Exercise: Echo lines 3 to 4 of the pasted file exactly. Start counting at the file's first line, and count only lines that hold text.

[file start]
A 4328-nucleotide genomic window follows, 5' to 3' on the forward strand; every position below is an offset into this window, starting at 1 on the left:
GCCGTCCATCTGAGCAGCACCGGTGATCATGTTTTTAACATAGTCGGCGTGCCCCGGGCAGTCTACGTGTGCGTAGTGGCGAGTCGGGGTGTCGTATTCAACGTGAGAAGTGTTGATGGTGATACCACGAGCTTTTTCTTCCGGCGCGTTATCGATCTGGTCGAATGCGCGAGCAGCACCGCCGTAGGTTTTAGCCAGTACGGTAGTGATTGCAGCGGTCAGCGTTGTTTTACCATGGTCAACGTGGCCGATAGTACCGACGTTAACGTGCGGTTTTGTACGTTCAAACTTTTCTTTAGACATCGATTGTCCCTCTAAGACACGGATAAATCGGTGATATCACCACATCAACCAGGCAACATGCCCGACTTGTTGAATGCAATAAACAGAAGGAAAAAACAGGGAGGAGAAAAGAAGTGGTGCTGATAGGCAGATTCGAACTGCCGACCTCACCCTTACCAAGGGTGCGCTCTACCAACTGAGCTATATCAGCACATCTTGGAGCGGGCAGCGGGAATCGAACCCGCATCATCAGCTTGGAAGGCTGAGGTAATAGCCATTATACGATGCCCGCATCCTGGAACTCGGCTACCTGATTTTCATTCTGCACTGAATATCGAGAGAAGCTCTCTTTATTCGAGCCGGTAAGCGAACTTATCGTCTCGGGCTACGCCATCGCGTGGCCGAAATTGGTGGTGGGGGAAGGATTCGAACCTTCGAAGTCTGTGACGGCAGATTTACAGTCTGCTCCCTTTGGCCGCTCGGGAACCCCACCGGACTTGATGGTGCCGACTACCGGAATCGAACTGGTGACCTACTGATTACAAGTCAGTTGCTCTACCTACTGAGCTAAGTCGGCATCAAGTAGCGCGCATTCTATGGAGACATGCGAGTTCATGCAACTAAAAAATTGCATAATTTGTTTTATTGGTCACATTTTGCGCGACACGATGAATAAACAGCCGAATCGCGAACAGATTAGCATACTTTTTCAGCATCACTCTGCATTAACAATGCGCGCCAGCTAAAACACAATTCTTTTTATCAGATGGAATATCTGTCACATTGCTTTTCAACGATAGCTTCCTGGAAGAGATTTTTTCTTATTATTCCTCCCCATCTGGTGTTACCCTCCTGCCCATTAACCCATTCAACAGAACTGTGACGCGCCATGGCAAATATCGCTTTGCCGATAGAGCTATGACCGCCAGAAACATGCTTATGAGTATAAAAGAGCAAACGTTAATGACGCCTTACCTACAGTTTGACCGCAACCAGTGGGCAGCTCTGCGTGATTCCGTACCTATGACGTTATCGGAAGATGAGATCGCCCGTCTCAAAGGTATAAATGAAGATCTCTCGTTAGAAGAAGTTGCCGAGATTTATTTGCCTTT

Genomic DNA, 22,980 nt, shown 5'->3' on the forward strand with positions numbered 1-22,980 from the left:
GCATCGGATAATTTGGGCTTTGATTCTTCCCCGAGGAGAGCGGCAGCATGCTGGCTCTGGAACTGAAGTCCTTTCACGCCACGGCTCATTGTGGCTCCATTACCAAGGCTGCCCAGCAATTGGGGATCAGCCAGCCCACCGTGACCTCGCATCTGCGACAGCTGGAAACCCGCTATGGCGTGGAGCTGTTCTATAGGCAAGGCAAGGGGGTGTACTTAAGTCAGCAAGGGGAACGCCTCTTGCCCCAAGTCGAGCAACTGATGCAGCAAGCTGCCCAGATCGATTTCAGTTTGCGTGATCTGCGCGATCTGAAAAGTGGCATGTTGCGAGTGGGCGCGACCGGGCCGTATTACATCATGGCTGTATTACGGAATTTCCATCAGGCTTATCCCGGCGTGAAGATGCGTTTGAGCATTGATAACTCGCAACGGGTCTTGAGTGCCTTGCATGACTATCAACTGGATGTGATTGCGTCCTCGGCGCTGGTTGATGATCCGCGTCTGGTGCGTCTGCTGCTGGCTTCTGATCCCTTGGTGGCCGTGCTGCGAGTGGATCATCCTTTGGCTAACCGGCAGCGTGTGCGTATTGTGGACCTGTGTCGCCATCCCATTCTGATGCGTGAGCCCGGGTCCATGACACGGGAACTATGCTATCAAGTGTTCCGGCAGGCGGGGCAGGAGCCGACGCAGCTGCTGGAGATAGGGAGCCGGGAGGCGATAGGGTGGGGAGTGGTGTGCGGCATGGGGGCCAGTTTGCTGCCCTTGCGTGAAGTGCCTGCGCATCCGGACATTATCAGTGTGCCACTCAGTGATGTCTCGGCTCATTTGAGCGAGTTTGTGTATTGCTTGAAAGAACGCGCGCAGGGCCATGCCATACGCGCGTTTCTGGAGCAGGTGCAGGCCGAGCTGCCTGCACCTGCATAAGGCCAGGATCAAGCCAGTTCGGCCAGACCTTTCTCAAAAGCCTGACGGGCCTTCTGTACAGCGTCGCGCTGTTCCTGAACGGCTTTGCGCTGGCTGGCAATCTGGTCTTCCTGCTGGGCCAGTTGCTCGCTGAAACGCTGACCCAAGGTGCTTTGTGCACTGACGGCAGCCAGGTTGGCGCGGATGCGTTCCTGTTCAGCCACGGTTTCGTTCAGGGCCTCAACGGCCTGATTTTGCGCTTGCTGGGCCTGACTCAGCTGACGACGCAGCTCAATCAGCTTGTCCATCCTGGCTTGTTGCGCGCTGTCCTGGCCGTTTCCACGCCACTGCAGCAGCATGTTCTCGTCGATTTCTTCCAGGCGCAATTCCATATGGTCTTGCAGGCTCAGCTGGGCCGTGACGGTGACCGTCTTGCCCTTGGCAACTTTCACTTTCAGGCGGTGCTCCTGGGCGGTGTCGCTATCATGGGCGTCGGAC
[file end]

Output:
Genomic DNA, 22,980 nt, shown 5'->3' on the forward strand with positions numbered 1-22,980 from the left:
GCATCGGATAATTTGGGCTTTGATTCTTCCCCGAGGAGAGCGGCAGCATGCTGGCTCTGGAACTGAAGTCCTTTCACGCCACGGCTCATTGTGGCTCCATTACCAAGGCTGCCCAGCAATTGGGGATCAGCCAGCCCACCGTGACCTCGCATCTGCGACAGCTGGAAACCCGCTATGGCGTGGAGCTGTTCTATAGGCAAGGCAAGGGGGTGTACTTAAGTCAGCAAGGGGAACGCCTCTTGCCCCAAGTCGAGCAACTGATGCAGCAAGCTGCCCAGATCGATTTCAGTTTGCGTGATCTGCGCGATCTGAAAAGTGGCATGTTGCGAGTGGGCGCGACCGGGCCGTATTACATCATGGCTGTATTACGGAATTTCCATCAGGCTTATCCCGGCGTGAAGATGCGTTTGAGCATTGATAACTCGCAACGGGTCTTGAGTGCCTTGCATGACTATCAACTGGATGTGATTGCGTCCTCGGCGCTGGTTGATGATCCGCGTCTGGTGCGTCTGCTGCTGGCTTCTGATCCCTTGGTGGCCGTGCTGCGAGTGGATCATCCTTTGGCTAACCGGCAGCGTGTGCGTATTGTGGACCTGTGTCGCCATCCCATTCTGATGCGTGAGCCCGGGTCCATGACACGGGAACTATGCTATCAAGTGTTCCGGCAGGCGGGGCAGGAGCCGACGCAGCTGCTGGAGATAGGGAGCCGGGAGGCGATAGGGTGGGGAGTGGTGTGCGGCATGGGGGCCAGTTTGCTGCCCTTGCGTGAAGTGCCTGCGCATCCGGACATTATCAGTGTGCCACTCAGTGATGTCTCGGCTCATTTGAGCGAGTTTGTGTATTGCTTGAAAGAACGCGCGCAGGGCCATGCCATACGCGCGTTTCTGGAGCAGGTGCAGGCCGAGCTGCCTGCACCTGCATAAGGCCAGGATCAAGCCAGTTCGGCCAGACCTTTCTCAAAAGCCTGACGGGCCTTCTGTACAGCGTCGCGCTGTTCCTGAACGGCTTTGCGCTGGCTGGCAATCTGGTCTTCCTGCTGGGCCAGTTGCTCGCTGAAACGCTGACCCAAGGTGCTTTGTGCACTGACGGCAGCCAGGTTGGCGCGGATGCGTTCCTGTTCAGCCACGGTTTCGTTCAGGGCCTCAACGGCCTGATTTTGCGCTTGCTGGGCCTGACTCAGCTGACGACGCAGCTCAATCAGCTTGTCCATCCTGGCTTGTTGCGCGCTGTCCTGGCCGTTTCCACGCCACTGCAGCAGCATGTTCTCGTCGATTTCTTCCAGGCGCAATTCCATATGGTCTTGCAGGCTCAGCTGGGCCGTGACGGTGACCGTCTTGCCCTTGGCAACTTTCACTTTCAGGCGGTGCTCCTGGGCGGTGTCGCTATCATGGGCGTCGGAC